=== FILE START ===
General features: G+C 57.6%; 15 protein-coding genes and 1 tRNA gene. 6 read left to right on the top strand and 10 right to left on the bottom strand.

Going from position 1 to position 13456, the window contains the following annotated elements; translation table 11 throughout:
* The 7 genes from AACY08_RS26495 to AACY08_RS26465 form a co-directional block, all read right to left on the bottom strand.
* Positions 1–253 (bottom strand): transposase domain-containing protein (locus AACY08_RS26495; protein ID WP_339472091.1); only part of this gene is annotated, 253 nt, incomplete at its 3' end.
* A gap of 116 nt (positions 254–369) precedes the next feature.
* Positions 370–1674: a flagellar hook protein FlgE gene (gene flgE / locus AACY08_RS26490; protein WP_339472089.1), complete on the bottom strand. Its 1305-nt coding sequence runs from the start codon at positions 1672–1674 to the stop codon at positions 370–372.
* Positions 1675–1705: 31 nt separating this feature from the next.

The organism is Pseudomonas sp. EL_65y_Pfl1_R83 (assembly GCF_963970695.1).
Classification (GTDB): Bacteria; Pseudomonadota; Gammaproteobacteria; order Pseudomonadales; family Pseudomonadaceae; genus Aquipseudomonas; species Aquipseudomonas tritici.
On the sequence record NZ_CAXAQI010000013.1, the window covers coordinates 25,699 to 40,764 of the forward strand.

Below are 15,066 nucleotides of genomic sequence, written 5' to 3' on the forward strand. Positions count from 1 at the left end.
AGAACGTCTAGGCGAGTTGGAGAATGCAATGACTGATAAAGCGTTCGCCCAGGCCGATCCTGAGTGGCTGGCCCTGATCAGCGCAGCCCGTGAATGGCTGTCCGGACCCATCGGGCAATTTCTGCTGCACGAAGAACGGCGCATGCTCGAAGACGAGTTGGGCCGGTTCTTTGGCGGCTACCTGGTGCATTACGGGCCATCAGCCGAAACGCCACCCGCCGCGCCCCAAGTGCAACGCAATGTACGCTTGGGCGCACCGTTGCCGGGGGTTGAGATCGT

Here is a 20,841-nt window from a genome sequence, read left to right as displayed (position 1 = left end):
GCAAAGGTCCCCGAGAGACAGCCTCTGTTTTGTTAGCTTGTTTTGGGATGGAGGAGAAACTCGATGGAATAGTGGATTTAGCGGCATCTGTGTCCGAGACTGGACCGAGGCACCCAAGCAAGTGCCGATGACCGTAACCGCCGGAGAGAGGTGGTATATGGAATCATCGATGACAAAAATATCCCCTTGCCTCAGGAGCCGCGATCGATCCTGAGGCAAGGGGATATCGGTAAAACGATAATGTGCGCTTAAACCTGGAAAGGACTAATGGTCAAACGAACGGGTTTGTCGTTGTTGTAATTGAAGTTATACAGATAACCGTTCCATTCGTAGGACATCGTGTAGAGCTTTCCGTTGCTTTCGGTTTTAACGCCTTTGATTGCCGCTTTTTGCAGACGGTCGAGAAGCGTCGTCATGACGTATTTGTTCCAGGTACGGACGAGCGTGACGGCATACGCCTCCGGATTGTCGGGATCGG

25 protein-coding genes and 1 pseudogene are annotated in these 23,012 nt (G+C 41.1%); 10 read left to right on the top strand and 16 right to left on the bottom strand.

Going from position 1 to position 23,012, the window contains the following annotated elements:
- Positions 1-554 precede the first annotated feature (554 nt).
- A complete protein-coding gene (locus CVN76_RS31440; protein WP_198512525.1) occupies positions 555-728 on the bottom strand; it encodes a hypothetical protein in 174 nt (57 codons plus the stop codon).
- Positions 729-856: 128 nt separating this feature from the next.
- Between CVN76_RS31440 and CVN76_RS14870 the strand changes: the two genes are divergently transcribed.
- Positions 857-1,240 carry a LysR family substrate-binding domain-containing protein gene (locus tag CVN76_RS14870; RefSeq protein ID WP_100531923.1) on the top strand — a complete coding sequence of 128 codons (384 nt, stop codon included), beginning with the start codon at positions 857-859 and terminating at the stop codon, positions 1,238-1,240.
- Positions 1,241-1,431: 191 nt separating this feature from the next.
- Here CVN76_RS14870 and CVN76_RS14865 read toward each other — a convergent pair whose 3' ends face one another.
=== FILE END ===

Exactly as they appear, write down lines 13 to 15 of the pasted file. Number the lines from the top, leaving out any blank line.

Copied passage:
Here is a 20,841-nt window from a genome sequence, read left to right as displayed (position 1 = left end):
GCAAAGGTCCCCGAGAGACAGCCTCTGTTTTGTTAGCTTGTTTTGGGATGGAGGAGAAACTCGATGGAATAGTGGATTTAGCGGCATCTGTGTCCGAGACTGGACCGAGGCACCCAAGCAAGTGCCGATGACCGTAACCGCCGGAGAGAGGTGGTATATGGAATCATCGATGACAAAAATATCCCCTTGCCTCAGGAGCCGCGATCGATCCTGAGGCAAGGGGATATCGGTAAAACGATAATGTGCGCTTAAACCTGGAAAGGACTAATGGTCAAACGAACGGGTTTGTCGTTGTTGTAATTGAAGTTATACAGATAACCGTTCCATTCGTAGGACATCGTGTAGAGCTTTCCGTTGCTTTCGGTTTTAACGCCTTTGATTGCCGCTTTTTGCAGACGGTCGAGAAGCGTCGTCATGACGTATTTGTTCCAGGTACGGACGAGCGTGACGGCATACGCCTCCGGATTGTCGGGATCGG

25 protein-coding genes and 1 pseudogene are annotated in these 23,012 nt (G+C 41.1%); 10 read left to right on the top strand and 16 right to left on the bottom strand.